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Mustang
Mustang
DVD ~ Gunes Sensoy
Price: $17.49

5.0 out of 5 stars Some spirits cannot be broken, February 3, 2016
This review is from: Mustang (DVD)
Directed by Deniz Gamze Ergüven (this is her first film) from a screenplay by Ergüven and Alice Winocour (Augustine), Mustang is a highly engaging and intimate film about five young sisters coming up against the cultural restrictions imposed by tradition on women in conservative rural Turkey, as seen through the eyes of - and narrated by - the youngest of the sisters, Lale.

In a small coastal town in rural Turkey, five young girls, sisters who were orphaned some years back, live with their grandmother and extended family. The film begins with the youngest sister, Lale (winningly played by Güne' 'ensoy), at school saying an emotional goodbye to her much loved female teacher Dilek (Bahar Kerimoglu) who is moving to Istanbul, the capital. Dilek gives her a piece of paper with her address in Istanbul, telling Lale to write now and then. As the girls walk home from school, they pause at the beach to play with some of the boys from their class, engaging in an innocent game of "horse" where the girls ride on the shoulders of the boys and try to push each other off. This seemingly innocuous event, however, has consequences, for when the girls reach home they are confronted by their grandmother (Nihal G. Koldas) who is outraged by their "scandalous" behavior, having been informed of it by a neighbor. Their oppressive uncle Erol (Ayberk Pekcan) is even more outraged and proceeds to pull the girls from school and keep them at home under ever increasing restrictions until the house ultimately becomes their prison. The family proceeds to take away all "corrupting influences", which includes everything from their cell-phones and music to their schoolbooks and computer.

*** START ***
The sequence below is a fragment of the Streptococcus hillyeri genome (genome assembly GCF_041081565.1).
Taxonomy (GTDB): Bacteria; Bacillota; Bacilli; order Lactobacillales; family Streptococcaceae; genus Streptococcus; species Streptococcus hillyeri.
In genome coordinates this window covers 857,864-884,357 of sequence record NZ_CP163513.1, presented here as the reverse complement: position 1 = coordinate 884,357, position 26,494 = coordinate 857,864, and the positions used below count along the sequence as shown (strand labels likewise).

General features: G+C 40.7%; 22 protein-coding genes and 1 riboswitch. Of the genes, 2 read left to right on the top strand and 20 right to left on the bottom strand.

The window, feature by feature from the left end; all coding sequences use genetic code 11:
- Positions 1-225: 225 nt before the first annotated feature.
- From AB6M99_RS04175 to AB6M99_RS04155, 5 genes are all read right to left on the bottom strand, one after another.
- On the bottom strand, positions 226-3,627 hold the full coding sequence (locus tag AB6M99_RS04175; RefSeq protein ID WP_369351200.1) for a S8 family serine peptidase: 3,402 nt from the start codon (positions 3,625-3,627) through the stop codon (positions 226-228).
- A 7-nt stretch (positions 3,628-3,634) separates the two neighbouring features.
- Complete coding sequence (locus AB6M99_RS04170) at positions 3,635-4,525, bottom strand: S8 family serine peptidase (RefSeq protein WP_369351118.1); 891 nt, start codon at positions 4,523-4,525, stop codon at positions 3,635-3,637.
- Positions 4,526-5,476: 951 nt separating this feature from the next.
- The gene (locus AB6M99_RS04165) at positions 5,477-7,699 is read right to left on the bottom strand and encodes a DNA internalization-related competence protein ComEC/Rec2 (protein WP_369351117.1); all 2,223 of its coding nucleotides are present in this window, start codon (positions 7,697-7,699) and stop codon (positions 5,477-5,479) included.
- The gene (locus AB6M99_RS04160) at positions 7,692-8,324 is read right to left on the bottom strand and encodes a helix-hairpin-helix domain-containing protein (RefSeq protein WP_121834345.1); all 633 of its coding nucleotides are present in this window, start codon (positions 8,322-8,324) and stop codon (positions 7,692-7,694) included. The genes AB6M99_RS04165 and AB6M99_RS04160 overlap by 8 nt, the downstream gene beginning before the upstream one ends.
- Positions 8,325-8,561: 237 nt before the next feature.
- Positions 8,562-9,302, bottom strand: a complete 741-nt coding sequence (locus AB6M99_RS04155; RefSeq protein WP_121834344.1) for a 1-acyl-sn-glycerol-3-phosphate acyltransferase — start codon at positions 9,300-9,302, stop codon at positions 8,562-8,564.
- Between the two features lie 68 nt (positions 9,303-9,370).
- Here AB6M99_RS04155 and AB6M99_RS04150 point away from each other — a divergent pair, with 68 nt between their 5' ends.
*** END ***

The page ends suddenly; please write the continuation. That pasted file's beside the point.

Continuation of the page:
One of the things I liked was the way the script didn't reduce the characters to caricatures. The grandmother and the aunts mean well, trying in their traditional way to prepare the girls for what they believe a woman's role in life is, eagerly teaching them what they know about sewing, cooking, manners and such. And they're not unsympathetic. At one point one aunt, knowing how the girls have been cut off from their usual treats, shows Lale how to make Turkish chewing gum, which, to Lale's surprise, she actually finds she likes. And there are hints in the things the grandmother says that show she's not blind to what the girls are experiencing and is doing her best to prepare and at times protect them.

But the girls are still resistant, even though each act of resistance ends up with their lives becoming even more restricted, culminating in the grandmother's decision to find them husbands as quickly as possible.

Highly, highly recommended.


Legend [Blu-ray]
Legend [Blu-ray]

1 of 1 people found the following review helpful
3.0 out of 5 stars A bravura double performance by Tom Hardy, but otherwise something of a mixed bag, January 3, 2016
This review is from: Legend [Blu-ray] (Blu-ray)
Written and directed by Brian Helgeland (A Knight's Tale, L.A. Confidential) and adapted from the book by John Pearson (The Profession of Violence: The Rise and Fall of the Kray Twins), Legend is a film about the notorious Reggie and Ronnie Kray, twin brothers who came to dominate organized crime in London of the 1950's and 60's.

The film begins somewhere in the early 1960's when Reggie and Ronnie Kray (both played by Tom Hardy in a bravura double performance) were already established gangsters in London's East End but not yet the heads of organized crime they were to become. Reggie's main rivals are the Richardson brothers, but before he can deal with them he has to get his brother Ronnie out of a psychiatric hospital where he's been confined for his violent behavior. At the same time, he begins a relationship with a girl named Frances (Emily Browning), the younger sister of one of his henchmen, Frank Shea (Colin Morgan). When Reggie succeeds in getting Ronnie's release over the deep misgivings of the attending psychiatrist, Dr. Humphries (Nicholas Farrell), Humphries takes Reggie aside and warns him "Your brother Ron is violent and psychopathic and I suspect he's paranoid schizophrenic... to put it simply he's off his f[***]ing rocker!". He then hands Reggie a bottle of pills and desperately urges him "Make sure he takes these... or there'll be serious trouble!"